A metabolomic study of substantial equivalence of field-grown genetically modified wheat

A - Papers appearing in refereed journals

Baker, J. M., Hawkins, N. D., Ward, J. L., Lovegrove, A., Napier, J. A., Shewry, P. R. and Beale, M. H. 2006. A metabolomic study of substantial equivalence of field-grown genetically modified wheat. Plant Biotechnology Journal. 4 (4), pp. 381-392.

AuthorsBaker, J. M., Hawkins, N. D., Ward, J. L., Lovegrove, A., Napier, J. A., Shewry, P. R. and Beale, M. H.
Abstract

The 'substantial equivalence' of three transgenic wheats expressing additional high-molecular-weight subunit genes and the corresponding parental lines (two lines plus a null transformant) was examined using metabolite profiling of samples grown in replicate field trials on two UK sites (Rothamsted, Hertfordshire and Long Ashton, near Bristol) for 3 years. Multivariate comparison of the proton nuclear magnetic resonance spectra of polar metabolites extracted with deuterated methanol-water showed a stronger influence of site and year than of genotype. Nevertheless, some separation between the transgenic and parental lines was observed, notably between the transgenic line B73-6-1 (which had the highest level of transgene expression) and its parental line L88-6. Comparison of the spectra showed that this separation resulted from increased levels of maltose and/or sucrose in this transgenic line, and that differences in free amino acids were also apparent. More detailed studies of the amino acid composition of material grown in 2000 were carried out using gas chromatography-mass spectrometry. The most noticeable difference was that the samples grown at Rothamsted consistently contained larger amounts of acidic amino acids (glutamic, aspartic) and their amides (glutamine, asparagine). In addition, the related lines, L88-6 and B73-6-1, both contained larger amounts of proline and gamma-aminobutyric acid when grown at Long Ashton than at Rothamsted. The results clearly demonstrate that the environment affects the metabolome and that any differences between the control and transgenic lines are generally within the same range as the differences observed between the control lines grown on different sites and in different years.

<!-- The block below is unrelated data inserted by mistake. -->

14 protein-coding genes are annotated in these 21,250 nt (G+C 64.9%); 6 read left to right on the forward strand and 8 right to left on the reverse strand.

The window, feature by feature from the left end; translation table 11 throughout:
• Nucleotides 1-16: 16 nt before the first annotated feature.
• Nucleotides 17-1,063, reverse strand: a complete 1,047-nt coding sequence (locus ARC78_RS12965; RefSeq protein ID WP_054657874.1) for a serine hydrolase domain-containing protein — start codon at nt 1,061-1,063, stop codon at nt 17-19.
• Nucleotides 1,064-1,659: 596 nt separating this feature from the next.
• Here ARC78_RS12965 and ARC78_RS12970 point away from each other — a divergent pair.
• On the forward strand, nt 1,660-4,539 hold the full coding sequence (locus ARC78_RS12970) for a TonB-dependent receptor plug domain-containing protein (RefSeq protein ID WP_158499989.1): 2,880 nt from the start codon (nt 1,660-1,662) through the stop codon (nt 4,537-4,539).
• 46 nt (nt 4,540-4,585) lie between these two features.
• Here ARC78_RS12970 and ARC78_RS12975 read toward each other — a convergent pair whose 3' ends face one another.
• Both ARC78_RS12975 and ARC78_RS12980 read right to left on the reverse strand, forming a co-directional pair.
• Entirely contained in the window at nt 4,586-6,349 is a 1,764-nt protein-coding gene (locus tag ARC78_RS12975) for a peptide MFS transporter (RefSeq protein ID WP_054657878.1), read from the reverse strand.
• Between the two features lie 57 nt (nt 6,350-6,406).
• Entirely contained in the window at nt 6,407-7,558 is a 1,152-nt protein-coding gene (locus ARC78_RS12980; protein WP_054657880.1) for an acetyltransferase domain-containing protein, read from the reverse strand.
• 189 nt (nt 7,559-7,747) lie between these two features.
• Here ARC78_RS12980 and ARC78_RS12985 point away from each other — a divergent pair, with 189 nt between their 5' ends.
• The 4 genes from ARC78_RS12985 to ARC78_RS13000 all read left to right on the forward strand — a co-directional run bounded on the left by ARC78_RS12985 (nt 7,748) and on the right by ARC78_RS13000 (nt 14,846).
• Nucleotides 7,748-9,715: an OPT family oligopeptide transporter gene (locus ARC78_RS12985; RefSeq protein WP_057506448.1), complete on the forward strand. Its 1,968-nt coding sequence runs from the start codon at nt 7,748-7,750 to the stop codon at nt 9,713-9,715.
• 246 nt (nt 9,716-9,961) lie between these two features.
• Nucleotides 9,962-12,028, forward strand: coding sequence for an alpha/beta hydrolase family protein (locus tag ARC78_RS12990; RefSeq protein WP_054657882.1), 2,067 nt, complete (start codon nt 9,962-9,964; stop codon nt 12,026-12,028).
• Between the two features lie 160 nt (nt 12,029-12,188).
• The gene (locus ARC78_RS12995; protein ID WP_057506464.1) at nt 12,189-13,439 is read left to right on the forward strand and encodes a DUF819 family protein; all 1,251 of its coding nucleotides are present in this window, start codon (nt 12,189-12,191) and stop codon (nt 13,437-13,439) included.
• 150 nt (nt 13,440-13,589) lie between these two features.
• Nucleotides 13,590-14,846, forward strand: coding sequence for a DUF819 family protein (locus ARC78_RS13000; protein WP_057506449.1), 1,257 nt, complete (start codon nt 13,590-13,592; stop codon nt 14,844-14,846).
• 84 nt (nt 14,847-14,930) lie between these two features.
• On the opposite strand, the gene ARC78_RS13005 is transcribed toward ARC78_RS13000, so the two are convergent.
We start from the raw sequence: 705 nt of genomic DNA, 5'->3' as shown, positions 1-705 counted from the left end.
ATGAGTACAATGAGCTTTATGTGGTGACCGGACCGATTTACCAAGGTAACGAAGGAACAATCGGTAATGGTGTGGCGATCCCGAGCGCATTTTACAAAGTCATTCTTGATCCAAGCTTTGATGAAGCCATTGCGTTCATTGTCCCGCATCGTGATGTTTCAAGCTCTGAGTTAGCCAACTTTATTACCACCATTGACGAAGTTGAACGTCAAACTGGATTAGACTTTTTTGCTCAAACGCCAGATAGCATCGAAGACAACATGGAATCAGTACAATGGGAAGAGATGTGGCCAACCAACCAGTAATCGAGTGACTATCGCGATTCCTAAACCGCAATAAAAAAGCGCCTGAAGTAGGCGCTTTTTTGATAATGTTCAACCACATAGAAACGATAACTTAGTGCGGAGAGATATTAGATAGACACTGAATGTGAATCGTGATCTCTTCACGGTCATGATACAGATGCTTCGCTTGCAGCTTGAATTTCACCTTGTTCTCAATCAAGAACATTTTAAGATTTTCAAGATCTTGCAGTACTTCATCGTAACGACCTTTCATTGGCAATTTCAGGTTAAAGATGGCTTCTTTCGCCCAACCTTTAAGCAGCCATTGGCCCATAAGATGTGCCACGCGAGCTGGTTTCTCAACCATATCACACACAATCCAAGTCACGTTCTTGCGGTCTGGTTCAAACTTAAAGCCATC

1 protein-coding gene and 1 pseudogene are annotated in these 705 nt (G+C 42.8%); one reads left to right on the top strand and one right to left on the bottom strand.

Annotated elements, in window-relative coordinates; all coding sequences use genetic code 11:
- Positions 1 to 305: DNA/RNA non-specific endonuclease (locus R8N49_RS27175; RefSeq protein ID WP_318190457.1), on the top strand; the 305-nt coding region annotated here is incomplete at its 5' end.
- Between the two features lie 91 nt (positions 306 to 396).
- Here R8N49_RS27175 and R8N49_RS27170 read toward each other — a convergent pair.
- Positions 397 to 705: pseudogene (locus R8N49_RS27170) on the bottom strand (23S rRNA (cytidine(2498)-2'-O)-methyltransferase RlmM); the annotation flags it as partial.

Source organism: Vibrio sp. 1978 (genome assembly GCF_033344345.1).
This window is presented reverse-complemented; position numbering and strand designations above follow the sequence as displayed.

KeywordsBiotechnology & Applied Microbiology; Plant Sciences
Year of Publication2006
JournalPlant Biotechnology Journal
Journal citation4 (4), pp. 381-392
Digital Object Identifier (DOI)doi:10.1111/j.1467-7652.2006.00197.x
PubMed ID17177804
Open accessPublished as non-open access
FunderBiotechnology and Biological Sciences Research Council
Funder project or code501
PublisherWiley
Grant IDMET20482
BBS/E/C/00004226
ISSN1467-7644

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